By Tony Wafula and Jesse Chenge
Chepkitale Forest is one of the oldest protected forests in Kenya, and is home to over 1,500 tree species, including endangered species like Juniperus procera, Olea chrysophylla and Vachellia xanthophloea.
Numerous species of birds and animals, such as the bateleur eagle, bushbuck and impala antelopes, can also be found in the forest. The elevation of the forest is around 1500m above sea level, and it receives an average of 1300mm of rainfall each year.
It is an enchanted place, filled with secrets of nature and the earth. Here, you’ll find towering trees, both living and dead, that spread across the forest floor like gentle giants.
As you wander through this enchanting landscape, you will come upon the remains of fallen tree species that are slowly decomposing. As you observe closely, you can see that mushrooms are thriving on these decaying trees, as if they are feeding off their remains. The area is known for its chilly climate conditions that cause visitors to shiver.
Chepkitale is located in Mt. Elgon, an important natural resource in western Kenya’s Bungoma County, and serves as one of the big water towers that feeds water along the Nile basin all the way to Egypt. Mt Elgon forest sits on 50,500 hectares of land, 17,000 hectares being part of Chepkitale area. This is also the ancestral land of the Ogiek have who have lived here for many years, governed and bound by their traditions.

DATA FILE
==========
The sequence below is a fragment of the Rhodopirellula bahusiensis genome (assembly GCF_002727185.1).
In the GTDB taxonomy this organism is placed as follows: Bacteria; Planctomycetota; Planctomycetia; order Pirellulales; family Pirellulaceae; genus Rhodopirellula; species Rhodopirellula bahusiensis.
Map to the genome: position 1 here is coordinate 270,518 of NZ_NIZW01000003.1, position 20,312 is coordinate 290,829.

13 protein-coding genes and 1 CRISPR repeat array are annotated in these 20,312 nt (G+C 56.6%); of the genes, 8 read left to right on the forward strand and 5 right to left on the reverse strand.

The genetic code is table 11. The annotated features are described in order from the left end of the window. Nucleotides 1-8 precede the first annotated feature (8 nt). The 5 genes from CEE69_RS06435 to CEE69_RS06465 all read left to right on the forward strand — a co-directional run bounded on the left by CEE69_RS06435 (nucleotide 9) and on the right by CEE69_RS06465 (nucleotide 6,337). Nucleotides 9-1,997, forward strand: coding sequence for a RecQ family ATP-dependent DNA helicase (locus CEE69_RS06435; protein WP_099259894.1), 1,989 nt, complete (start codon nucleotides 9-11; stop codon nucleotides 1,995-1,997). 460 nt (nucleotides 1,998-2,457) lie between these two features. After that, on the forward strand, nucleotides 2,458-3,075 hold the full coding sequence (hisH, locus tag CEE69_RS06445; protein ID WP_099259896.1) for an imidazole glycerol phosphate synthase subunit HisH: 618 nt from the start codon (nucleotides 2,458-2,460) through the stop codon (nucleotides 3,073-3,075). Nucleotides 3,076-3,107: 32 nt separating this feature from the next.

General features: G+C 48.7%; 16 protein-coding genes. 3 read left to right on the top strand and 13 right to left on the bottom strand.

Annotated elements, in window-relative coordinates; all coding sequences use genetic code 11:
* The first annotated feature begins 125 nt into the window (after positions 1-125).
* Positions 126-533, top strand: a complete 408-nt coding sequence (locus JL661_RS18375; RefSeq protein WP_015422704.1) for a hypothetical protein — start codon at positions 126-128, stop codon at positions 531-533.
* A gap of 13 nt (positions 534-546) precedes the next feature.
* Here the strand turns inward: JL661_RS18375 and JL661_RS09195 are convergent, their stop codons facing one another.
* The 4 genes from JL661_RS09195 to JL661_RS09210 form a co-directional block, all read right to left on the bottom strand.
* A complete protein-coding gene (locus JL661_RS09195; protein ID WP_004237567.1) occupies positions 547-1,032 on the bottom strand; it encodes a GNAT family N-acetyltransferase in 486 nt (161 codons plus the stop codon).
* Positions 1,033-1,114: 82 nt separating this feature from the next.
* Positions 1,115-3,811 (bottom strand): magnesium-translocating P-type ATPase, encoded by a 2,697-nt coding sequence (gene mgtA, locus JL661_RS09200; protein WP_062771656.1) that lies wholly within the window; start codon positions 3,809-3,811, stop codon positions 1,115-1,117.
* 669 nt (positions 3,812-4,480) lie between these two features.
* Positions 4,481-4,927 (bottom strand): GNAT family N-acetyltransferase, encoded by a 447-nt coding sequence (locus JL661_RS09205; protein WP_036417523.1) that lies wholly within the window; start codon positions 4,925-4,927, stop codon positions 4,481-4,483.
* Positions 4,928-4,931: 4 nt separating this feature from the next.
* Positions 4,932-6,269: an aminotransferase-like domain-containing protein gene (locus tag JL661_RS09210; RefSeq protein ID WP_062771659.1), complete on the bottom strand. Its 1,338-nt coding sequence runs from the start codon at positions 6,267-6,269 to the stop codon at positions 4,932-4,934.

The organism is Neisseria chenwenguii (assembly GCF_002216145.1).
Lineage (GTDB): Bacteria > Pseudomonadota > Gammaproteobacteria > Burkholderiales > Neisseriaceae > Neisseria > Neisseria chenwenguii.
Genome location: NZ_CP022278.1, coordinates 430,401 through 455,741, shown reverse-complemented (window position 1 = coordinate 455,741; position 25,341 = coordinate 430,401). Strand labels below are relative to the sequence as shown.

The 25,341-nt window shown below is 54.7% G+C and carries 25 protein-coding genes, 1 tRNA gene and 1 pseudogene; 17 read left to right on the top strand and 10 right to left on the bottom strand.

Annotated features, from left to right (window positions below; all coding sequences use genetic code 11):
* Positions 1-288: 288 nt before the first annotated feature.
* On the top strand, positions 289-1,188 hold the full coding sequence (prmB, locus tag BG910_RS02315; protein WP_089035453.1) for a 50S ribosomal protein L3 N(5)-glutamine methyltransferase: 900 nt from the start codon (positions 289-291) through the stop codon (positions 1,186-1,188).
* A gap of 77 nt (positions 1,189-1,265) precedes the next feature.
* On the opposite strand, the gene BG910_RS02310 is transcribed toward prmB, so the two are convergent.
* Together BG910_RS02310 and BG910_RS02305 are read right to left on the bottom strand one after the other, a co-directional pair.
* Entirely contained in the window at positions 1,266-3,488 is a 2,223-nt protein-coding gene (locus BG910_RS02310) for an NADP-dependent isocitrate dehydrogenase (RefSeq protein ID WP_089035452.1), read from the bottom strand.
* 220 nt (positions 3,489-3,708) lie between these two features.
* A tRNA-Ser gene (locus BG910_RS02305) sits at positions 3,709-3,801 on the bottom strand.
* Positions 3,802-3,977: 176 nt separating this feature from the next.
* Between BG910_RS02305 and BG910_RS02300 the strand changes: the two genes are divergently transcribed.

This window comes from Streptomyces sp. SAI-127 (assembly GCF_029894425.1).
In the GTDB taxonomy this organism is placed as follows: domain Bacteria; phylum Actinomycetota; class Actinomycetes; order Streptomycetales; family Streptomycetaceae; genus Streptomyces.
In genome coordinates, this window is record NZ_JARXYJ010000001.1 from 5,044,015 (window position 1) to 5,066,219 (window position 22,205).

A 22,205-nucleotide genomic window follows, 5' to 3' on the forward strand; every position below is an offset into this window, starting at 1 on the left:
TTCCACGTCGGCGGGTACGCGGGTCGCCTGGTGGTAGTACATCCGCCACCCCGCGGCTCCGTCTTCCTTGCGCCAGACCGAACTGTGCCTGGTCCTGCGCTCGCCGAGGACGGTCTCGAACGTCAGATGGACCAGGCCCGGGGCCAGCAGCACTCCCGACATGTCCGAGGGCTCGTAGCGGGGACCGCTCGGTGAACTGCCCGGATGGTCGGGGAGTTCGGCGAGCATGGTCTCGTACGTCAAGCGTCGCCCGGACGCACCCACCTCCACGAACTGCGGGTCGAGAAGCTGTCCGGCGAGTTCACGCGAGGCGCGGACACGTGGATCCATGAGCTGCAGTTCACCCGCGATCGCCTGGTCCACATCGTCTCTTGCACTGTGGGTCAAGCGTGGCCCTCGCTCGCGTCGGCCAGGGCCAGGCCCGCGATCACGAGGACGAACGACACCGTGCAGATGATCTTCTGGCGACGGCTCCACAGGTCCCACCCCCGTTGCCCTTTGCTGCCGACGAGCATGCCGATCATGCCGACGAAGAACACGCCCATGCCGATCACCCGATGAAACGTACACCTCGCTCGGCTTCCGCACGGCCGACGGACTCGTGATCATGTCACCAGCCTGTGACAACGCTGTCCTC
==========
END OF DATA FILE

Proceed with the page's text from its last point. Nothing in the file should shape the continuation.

Since the inception of bylaws to protect the forest, there is no deforestation that has happened. Emmanuel Kimtai, a member of this community said that the Ogiek elders came up with their own traditional bylaws which prevent the cutting of trees in the region.
Kimtai argues that trees are very important in their lives as they depend on them for food, medicinal value, production of honey and preventing soil erosion.
Kimtai says that the Ogiek community is not also not allowed to burn charcoal, adding that the smoke from the burning charcoal scares bees in the forest.
“The Ogiek depend on bees for honey production, some of the beekeeping is their major source of income therefore if the trees are cut it threatens to scare the bees,” Kimtai said.
He adds that women are only allowed to collect firewood from the fallen trees but not to cut fresh trees, noting that those who want to construct new houses use fallen trees.
George Wara, a Bungoma County forest conservator applauded the Ogiek Council of Elders for forming traditional bylaws and elaborate systems that have helped conserve the environment.
Initially, the government had evicted the Ogiek from the forest but last year the court upheld the eviction order allowing the Ogiek to settle back in the forest.
“These bylaws have really helped us conserve the forest on the upper side of the mountain, they are a very elaborate system of environmental conservation, if you go there you find indigenous trees that have fallen many years ago left and no one to harvest them,” Wara added.
Wara pointed out that the Ogiek have protected the forest compared to other communities who have caused massive destruction to the forest adding that on other parts of the forest, there is cultivation, illegal logging, charcoal burning and firewood harvesting which is a threat to the forest.